Goa Under The Satavahana Empire
The Satavahana dynasty which ruled supreme over the deccan and south of Indian surinhg the 2nd century A.D., held sway over Goa through their feudatories, the Bhojas, who had matrimoial relations with their overlords. The Satavahanas began as vassals of the Mauryan empire but then declared independance as the Mauyran empire declined. Maharashtri prakrit was the Satavahana language of administration, which is said to have influenced medieval Konkani to a great extent.
Krishna Satakarni, the brother of the Satavahana founder then annexed the Konkan territories of the Bhojas of Chandrapur, present day Chandor. Remains found in Chandor around its old fortress walls, of old bricks, shards od pottery of rind shaped forms and bowls of a nature similar to the ones found in Kolhapur and tiny nuggets of gold panned from the rivulet nearby during the monsoons and the particular types of tiels found there attest to this probability.
The Satavahans were an established maritime power and contacts with the Roman Empire were established due to the coastal trade from Sindh to Saurastra and Bhadoch to Sopara where Greek and Goan Ships woudl halt during voyages. This is attested by Roman amphora, pieces of glass and coins, housed at the museum at Pilar. After the fall of the Satavahanas in the 4th century A.D., the sea borne trade on the western coast of India suffered a decline. Many Greek converts to Buddhism settled in Goa during this period. Buddha statues in Greek styles have been found in Goa.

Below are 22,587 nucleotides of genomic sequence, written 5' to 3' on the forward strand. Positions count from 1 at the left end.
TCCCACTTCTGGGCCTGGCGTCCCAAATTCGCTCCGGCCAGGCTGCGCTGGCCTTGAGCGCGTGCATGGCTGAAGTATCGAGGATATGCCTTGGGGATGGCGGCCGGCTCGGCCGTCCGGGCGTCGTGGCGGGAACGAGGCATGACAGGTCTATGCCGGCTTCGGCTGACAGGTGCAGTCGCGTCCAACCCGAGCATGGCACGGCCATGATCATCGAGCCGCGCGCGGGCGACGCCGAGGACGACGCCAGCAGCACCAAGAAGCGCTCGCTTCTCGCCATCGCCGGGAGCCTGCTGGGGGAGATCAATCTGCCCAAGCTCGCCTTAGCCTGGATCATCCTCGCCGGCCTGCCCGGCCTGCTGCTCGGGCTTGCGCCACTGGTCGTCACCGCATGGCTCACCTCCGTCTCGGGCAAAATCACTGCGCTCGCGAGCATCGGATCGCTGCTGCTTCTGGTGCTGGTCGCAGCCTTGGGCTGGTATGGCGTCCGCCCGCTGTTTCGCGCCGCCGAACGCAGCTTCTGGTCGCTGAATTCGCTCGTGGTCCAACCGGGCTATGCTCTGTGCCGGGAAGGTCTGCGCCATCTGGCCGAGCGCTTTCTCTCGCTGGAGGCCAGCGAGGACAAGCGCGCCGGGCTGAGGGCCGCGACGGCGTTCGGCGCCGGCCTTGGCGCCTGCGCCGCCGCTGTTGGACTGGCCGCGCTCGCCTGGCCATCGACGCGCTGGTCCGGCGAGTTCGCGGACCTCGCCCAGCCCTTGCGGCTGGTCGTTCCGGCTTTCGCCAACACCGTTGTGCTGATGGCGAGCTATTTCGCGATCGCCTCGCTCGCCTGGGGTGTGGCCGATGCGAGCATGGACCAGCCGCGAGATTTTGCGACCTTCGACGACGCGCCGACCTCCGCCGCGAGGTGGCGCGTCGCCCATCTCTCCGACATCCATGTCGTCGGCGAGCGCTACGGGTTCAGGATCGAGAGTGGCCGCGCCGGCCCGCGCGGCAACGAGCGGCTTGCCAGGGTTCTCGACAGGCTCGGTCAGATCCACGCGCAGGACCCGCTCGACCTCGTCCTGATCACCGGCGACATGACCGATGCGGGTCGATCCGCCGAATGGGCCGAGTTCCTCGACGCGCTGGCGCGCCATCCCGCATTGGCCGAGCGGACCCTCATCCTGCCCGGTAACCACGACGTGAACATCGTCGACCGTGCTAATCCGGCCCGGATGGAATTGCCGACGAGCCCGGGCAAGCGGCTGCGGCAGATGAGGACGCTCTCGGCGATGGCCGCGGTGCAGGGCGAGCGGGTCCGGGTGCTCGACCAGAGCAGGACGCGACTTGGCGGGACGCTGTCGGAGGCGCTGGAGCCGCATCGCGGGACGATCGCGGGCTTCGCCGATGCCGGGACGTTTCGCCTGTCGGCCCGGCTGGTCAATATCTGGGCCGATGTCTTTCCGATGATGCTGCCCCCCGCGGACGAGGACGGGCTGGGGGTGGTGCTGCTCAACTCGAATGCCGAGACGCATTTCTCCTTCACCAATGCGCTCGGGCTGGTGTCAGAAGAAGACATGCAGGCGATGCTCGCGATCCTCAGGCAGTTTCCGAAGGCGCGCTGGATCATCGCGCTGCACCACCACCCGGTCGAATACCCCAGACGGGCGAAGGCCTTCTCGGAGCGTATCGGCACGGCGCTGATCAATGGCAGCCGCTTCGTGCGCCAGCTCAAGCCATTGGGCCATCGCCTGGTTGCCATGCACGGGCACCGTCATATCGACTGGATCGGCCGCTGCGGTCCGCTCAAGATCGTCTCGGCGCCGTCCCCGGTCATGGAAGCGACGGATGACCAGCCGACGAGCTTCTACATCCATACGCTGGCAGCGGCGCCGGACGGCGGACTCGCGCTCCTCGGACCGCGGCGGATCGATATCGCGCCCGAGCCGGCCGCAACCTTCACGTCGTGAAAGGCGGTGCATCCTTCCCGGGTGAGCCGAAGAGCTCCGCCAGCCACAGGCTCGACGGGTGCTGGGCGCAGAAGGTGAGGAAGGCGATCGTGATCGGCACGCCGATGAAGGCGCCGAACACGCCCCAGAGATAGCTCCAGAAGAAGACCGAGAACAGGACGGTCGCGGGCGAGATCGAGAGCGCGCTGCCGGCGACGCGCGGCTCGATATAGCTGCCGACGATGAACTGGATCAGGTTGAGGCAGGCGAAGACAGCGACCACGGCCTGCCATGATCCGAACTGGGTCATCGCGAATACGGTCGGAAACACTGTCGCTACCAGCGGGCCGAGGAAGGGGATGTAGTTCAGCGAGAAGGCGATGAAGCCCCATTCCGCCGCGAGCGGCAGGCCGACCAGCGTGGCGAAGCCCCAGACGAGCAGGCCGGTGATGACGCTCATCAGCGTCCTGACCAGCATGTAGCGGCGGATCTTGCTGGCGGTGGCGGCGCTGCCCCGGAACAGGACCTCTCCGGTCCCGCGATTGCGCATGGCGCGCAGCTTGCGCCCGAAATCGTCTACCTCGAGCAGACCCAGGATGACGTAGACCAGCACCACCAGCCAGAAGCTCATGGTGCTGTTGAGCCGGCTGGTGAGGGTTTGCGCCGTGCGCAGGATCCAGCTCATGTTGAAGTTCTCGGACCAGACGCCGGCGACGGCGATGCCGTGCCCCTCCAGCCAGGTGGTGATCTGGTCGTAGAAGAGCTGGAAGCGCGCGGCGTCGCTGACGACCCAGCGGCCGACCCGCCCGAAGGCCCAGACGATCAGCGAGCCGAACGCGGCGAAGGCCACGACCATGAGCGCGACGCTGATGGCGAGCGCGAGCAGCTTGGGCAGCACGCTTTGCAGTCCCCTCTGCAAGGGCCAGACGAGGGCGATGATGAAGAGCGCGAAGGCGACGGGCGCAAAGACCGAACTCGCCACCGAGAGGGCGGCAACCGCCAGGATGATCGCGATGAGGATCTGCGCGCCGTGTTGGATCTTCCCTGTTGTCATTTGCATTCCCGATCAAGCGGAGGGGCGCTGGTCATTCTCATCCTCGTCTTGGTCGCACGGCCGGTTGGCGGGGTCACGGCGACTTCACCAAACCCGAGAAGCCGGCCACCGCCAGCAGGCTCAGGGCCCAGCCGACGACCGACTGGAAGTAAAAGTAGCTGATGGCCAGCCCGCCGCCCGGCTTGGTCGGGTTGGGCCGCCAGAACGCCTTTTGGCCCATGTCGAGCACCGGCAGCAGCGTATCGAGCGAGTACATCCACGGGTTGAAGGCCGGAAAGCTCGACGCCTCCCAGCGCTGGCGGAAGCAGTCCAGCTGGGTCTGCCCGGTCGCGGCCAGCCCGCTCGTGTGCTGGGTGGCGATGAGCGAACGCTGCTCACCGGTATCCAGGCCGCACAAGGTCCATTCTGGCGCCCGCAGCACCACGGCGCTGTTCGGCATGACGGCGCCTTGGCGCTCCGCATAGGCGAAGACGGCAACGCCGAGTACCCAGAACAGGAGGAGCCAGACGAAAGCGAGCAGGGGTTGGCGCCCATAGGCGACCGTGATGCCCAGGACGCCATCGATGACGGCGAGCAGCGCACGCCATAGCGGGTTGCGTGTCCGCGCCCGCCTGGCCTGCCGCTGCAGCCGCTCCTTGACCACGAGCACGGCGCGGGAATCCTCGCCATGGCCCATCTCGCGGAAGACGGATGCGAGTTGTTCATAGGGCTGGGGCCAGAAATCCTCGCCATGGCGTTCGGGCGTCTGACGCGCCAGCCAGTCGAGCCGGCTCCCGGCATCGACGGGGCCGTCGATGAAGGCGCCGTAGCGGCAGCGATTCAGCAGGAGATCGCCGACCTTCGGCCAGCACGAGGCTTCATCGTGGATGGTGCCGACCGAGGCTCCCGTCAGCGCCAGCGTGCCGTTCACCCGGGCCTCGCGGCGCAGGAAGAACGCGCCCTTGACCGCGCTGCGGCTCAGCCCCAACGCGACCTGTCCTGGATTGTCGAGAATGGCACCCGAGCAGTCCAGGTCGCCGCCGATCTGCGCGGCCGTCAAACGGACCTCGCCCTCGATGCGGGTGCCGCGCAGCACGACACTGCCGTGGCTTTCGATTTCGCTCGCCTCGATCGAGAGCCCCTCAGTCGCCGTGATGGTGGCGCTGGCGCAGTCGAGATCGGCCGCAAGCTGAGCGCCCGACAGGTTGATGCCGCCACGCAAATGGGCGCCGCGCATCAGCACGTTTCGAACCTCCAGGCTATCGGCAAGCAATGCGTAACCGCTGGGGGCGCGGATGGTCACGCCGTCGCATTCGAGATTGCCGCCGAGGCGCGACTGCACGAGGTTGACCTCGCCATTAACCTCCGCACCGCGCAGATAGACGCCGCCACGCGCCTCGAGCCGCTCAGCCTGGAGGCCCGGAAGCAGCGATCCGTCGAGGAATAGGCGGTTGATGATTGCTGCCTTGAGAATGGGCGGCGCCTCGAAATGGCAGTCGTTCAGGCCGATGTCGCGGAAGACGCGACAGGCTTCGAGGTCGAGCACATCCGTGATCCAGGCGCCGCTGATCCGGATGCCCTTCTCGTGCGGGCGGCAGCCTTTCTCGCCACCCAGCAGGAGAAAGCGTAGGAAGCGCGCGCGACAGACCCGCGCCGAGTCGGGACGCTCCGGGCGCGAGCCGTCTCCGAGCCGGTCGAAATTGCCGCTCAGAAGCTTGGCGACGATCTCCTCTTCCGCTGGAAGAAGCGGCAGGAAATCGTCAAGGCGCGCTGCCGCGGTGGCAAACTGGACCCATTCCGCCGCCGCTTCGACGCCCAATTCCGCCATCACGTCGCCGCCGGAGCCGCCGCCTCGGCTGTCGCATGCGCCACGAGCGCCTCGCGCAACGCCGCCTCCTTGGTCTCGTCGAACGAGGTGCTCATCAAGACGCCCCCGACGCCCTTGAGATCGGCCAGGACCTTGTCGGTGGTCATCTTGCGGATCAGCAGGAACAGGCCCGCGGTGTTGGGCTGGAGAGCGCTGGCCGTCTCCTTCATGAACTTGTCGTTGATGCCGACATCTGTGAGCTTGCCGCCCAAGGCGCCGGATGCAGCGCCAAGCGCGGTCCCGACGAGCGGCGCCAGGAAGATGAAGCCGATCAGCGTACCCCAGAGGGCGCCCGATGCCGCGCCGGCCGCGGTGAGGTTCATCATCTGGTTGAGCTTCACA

In the year 150 A.D., Vashishtiputra Satakarni of the Satavahanas was defeated by his son-in-law, the Kshatrapa King Rudradaman I who established his rule over Goa. This dynasty ruled Goa until 249 A.D. Thereafter the dynasty's power seems to have been weakened by their generals, the Abhiras. Thus the Satavahana dynasty was replaced by the Kshatrapas and the Abhiras. The Bhojas also took advantage and fortified themselves after the end of Satavahana Empire and soon declared independence.